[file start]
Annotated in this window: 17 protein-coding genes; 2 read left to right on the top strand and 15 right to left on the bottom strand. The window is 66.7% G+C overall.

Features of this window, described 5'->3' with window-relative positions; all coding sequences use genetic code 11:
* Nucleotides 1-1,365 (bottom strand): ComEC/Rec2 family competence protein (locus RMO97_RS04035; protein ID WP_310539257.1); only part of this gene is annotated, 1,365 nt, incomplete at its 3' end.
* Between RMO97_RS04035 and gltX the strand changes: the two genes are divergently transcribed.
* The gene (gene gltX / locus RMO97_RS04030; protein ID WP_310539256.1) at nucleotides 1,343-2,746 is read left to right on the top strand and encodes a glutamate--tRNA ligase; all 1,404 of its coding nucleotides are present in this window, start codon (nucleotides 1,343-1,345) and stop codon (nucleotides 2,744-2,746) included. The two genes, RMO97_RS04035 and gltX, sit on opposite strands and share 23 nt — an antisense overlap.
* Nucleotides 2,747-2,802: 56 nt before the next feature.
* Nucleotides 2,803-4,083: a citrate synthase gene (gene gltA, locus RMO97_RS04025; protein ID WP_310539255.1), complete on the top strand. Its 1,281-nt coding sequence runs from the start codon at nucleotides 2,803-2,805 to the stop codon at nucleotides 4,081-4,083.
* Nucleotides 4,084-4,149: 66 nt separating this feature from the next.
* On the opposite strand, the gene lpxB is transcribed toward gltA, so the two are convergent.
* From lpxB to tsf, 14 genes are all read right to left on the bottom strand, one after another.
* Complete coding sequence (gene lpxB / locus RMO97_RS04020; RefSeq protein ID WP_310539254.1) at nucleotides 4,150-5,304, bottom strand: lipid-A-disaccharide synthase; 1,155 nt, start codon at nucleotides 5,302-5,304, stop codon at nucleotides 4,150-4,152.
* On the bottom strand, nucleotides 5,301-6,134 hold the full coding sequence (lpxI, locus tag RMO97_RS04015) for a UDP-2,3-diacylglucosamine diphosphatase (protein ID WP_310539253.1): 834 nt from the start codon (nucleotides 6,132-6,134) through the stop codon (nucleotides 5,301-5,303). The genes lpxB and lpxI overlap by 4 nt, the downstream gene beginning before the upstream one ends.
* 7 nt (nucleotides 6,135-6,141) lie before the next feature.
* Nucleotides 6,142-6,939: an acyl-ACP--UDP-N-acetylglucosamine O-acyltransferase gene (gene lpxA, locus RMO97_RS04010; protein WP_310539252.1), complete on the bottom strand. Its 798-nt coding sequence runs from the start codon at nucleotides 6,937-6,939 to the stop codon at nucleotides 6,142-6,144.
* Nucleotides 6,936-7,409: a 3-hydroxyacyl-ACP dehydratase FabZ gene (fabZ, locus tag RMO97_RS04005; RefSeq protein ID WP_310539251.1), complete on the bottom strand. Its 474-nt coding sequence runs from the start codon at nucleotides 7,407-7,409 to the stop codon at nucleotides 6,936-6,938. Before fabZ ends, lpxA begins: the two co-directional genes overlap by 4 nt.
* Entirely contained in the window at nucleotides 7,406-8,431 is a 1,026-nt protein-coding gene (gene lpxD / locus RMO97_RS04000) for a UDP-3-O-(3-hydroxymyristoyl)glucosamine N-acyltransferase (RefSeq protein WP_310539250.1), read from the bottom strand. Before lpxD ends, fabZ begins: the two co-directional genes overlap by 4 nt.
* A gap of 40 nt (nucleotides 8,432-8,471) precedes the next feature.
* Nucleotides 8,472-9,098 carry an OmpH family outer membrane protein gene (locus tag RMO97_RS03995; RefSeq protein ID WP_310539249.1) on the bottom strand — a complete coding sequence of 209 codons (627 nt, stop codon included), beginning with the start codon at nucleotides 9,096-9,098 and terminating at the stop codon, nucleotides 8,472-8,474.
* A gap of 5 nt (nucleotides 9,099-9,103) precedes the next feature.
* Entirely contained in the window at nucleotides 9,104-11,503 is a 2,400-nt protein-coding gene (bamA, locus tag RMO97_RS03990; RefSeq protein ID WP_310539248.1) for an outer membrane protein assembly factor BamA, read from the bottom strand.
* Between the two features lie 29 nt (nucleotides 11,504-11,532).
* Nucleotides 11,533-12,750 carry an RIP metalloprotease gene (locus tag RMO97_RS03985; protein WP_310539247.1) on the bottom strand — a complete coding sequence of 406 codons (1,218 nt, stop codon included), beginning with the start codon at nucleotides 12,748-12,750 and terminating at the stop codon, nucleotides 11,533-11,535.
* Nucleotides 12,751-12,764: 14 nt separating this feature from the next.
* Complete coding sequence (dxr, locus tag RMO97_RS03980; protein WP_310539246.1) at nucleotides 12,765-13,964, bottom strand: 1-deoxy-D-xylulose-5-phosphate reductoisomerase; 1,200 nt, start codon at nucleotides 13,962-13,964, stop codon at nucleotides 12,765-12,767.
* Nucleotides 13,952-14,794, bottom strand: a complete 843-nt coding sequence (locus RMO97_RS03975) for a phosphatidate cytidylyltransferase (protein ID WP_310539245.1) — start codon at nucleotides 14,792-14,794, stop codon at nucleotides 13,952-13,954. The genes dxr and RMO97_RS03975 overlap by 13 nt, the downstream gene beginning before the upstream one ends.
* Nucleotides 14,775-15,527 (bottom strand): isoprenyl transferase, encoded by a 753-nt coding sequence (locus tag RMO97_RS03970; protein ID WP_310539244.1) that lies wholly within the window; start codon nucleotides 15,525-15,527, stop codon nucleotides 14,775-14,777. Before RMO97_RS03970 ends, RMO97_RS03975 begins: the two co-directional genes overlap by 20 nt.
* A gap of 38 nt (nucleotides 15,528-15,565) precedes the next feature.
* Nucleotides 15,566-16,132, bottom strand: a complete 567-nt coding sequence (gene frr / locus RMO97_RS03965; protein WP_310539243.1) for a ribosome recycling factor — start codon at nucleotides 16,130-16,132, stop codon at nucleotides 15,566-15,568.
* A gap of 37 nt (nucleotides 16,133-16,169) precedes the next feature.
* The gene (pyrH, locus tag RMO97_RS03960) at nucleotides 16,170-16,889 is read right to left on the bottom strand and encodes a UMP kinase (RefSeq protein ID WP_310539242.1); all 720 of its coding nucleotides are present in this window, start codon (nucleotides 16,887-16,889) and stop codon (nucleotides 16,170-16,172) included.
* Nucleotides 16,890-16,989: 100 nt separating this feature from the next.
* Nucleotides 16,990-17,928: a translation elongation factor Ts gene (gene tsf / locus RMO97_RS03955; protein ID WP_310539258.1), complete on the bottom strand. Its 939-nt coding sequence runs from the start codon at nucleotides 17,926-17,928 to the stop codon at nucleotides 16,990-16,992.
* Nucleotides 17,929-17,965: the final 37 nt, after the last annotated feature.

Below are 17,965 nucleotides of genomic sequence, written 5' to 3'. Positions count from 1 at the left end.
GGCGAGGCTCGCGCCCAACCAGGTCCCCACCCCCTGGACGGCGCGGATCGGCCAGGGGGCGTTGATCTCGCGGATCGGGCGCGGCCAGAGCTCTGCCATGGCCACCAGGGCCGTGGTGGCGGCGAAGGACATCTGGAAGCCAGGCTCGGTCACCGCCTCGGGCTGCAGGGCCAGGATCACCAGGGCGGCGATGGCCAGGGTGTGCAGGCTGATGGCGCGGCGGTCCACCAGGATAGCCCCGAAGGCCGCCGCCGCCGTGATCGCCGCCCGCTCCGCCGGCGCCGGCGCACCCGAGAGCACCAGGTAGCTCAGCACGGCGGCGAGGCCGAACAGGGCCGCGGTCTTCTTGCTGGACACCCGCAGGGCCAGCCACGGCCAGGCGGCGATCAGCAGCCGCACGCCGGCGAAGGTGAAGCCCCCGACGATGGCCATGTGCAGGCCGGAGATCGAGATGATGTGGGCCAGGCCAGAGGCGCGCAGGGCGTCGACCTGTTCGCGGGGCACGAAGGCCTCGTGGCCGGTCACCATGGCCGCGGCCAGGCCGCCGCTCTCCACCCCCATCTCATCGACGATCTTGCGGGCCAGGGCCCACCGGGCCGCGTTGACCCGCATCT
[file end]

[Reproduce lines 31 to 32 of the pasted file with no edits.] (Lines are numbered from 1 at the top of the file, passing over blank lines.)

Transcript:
* Nucleotides 16,890-16,989: 100 nt separating this feature from the next.
* Nucleotides 16,990-17,928: a translation elongation factor Ts gene (gene tsf / locus RMO97_RS03955; protein ID WP_310539258.1), complete on the bottom strand. Its 939-nt coding sequence runs from the start codon at nucleotides 17,926-17,928 to the stop codon at nucleotides 16,990-16,992.